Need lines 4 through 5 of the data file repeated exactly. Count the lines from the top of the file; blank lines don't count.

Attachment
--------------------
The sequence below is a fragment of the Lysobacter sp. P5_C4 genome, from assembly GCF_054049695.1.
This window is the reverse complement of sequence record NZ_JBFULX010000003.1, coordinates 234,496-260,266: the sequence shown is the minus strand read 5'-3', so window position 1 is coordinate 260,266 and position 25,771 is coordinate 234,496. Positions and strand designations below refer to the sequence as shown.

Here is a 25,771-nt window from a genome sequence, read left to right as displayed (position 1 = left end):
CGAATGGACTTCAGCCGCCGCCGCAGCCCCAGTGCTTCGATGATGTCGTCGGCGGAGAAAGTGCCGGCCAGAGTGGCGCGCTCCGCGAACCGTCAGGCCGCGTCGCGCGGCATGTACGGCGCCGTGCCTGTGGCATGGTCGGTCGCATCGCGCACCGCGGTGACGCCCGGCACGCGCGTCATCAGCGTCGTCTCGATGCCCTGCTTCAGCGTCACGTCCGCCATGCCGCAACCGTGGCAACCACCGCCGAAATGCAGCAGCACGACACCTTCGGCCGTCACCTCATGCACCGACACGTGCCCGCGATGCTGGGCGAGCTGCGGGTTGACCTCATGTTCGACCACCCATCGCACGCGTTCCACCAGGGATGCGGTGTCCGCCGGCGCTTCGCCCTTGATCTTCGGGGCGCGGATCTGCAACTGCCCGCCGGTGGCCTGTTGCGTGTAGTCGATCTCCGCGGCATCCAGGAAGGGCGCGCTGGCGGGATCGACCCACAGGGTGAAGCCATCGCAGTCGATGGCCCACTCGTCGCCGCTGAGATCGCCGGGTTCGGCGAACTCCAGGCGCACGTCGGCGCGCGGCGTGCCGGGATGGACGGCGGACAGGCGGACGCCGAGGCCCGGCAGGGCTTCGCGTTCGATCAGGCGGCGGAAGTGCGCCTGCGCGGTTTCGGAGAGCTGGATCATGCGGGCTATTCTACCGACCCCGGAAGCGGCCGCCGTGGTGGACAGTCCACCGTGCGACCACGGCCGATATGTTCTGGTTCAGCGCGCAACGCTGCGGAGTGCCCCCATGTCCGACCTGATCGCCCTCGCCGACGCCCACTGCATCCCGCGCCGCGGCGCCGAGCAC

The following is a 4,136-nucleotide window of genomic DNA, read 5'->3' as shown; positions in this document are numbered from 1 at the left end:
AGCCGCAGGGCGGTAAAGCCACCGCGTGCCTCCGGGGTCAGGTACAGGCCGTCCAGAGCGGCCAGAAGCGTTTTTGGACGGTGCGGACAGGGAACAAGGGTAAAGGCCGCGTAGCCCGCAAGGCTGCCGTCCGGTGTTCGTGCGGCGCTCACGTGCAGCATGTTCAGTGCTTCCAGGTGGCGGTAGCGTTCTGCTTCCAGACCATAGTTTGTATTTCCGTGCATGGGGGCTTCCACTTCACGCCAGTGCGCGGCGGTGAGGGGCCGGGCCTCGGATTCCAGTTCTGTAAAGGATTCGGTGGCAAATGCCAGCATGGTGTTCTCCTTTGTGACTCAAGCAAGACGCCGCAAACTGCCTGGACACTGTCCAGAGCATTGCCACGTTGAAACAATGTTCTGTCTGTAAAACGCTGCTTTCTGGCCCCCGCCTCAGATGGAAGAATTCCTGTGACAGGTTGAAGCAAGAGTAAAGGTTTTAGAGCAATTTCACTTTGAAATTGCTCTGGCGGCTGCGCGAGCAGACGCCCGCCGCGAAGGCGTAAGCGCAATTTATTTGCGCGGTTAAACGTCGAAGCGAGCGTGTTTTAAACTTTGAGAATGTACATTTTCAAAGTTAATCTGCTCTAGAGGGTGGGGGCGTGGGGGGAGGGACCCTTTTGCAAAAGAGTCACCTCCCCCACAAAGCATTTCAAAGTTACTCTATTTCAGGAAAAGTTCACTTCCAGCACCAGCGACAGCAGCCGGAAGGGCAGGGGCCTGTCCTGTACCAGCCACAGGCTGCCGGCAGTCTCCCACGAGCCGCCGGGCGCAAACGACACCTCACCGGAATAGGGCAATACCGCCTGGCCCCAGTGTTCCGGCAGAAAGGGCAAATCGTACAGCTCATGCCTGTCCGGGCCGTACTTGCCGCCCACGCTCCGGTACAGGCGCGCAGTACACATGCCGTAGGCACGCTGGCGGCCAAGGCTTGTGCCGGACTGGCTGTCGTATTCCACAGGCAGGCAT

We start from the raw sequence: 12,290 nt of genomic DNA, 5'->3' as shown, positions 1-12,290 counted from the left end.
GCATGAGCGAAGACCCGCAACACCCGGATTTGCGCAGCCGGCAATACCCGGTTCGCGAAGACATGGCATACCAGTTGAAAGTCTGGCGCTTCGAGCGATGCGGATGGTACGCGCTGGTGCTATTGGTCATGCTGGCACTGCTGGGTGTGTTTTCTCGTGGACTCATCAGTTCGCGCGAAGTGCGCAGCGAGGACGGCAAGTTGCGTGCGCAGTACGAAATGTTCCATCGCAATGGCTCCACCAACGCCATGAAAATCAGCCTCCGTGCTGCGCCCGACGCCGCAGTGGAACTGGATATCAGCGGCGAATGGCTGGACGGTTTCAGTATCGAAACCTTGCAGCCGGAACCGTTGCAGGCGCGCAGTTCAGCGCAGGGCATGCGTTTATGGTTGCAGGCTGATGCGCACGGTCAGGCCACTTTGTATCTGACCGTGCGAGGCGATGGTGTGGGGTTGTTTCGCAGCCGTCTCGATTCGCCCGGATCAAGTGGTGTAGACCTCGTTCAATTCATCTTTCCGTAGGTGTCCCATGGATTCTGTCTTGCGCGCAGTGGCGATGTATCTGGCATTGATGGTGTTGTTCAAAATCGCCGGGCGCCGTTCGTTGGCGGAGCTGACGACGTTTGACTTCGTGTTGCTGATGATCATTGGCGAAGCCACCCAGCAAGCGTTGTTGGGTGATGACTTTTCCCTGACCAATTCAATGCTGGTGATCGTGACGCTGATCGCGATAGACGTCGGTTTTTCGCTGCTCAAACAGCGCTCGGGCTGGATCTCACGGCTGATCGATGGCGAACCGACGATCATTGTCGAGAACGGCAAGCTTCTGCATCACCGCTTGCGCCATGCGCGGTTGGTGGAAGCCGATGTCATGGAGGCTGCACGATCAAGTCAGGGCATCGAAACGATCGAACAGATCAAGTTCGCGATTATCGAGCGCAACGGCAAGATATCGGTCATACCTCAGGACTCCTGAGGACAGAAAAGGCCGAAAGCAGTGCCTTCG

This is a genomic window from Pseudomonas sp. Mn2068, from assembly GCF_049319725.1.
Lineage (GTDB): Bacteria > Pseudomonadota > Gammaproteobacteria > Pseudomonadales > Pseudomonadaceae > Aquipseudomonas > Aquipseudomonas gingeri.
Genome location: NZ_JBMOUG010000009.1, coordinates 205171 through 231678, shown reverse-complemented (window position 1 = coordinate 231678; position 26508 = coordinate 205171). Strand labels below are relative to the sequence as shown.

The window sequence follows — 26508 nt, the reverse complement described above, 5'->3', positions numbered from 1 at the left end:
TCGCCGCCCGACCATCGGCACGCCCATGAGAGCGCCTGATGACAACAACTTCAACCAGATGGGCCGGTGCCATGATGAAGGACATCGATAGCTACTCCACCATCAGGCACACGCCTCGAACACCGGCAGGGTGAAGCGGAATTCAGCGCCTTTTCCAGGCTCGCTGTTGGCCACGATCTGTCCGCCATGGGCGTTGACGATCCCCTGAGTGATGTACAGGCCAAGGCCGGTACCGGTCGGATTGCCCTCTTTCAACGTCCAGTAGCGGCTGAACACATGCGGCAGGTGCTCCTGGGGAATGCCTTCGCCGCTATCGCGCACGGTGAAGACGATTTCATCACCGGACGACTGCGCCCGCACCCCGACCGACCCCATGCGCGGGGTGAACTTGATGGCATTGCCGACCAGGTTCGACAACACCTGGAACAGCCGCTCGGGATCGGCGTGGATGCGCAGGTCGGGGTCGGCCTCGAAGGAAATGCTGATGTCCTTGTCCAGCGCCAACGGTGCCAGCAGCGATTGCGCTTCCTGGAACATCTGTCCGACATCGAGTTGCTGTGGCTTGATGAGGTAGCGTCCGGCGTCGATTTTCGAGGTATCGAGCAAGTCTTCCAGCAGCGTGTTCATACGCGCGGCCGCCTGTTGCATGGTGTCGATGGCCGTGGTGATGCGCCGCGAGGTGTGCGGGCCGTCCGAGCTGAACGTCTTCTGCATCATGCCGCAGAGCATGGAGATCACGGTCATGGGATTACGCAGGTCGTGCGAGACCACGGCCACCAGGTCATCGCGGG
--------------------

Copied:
CGAATGGACTTCAGCCGCCGCCGCAGCCCCAGTGCTTCGATGATGTCGTCGGCGGAGAAAGTGCCGGCCAGAGTGGCGCGCTCCGCGAACCGTCAGGCCGCGTCGCGCGGCATGTACGGCGCCGTGCCTGTGGCATGGTCGGTCGCATCGCGCACCGCGGTGACGCCCGGCACGCGCGTCATCAGCGTCGTCTCGATGCCCTGCTTCAGCGTCACGTCCGCCATGCCGCAACCGTGGCAACCACCGCCGAAATGCAGCAGCACGACACCTTCGGCCGTCACCTCATGCACCGACACGTGCCCGCGATGCTGGGCGAGCTGCGGGTTGACCTCATGTTCGACCACCCATCGCACGCGTTCCACCAGGGATGCGGTGTCCGCCGGCGCTTCGCCCTTGATCTTCGGGGCGCGGATCTGCAACTGCCCGCCGGTGGCCTGTTGCGTGTAGTCGATCTCCGCGGCATCCAGGAAGGGCGCGCTGGCGGGATCGACCCACAGGGTGAAGCCATCGCAGTCGATGGCCCACTCGTCGCCGCTGAGATCGCCGGGTTCGGCGAACTCCAGGCGCACGTCGGCGCGCGGCGTGCCGGGATGGACGGCGGACAGGCGGACGCCGAGGCCCGGCAGGGCTTCGCGTTCGATCAGGCGGCGGAAGTGCGCCTGCGCGGTTTCGGAGAGCTGGATCATGCGGGCTATTCTACCGACCCCGGAAGCGGCCGCCGTGGTGGACAGTCCACCGTGCGACCACGGCCGATATGTTCTGGTTCAGCGCGCAACGCTGCGGAGTGCCCCCATGTCCGACCTGATCGCCCTCGCCGACGCCCACTGCATCCCGCGCCGCGGCGCCGAGCAC

The following is a 4,136-nucleotide window of genomic DNA, read 5'->3' as shown; positions in this document are numbered from 1 at the left end: